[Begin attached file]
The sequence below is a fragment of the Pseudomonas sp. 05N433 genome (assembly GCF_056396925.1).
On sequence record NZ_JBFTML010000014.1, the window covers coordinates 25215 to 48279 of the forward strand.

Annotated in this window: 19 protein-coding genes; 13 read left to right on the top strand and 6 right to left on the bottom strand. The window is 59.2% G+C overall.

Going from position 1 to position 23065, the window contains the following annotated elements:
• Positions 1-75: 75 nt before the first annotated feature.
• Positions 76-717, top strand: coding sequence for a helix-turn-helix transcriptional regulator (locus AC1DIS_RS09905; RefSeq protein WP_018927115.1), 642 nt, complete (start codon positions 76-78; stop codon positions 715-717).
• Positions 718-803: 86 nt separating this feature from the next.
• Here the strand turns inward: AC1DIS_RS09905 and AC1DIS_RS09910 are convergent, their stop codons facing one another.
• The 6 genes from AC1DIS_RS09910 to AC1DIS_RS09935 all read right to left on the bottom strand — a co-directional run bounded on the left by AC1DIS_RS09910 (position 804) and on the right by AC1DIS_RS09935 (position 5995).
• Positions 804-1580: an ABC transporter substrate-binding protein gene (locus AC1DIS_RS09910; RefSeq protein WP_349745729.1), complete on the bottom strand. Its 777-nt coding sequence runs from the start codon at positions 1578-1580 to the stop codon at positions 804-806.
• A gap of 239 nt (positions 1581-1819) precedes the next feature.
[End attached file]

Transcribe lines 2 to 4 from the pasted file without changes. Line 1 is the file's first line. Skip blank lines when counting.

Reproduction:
On sequence record NZ_JBFTML010000014.1, the window covers coordinates 25215 to 48279 of the forward strand.

Annotated in this window: 19 protein-coding genes; 13 read left to right on the top strand and 6 right to left on the bottom strand. The window is 59.2% G+C overall.

Going from position 1 to position 23065, the window contains the following annotated elements: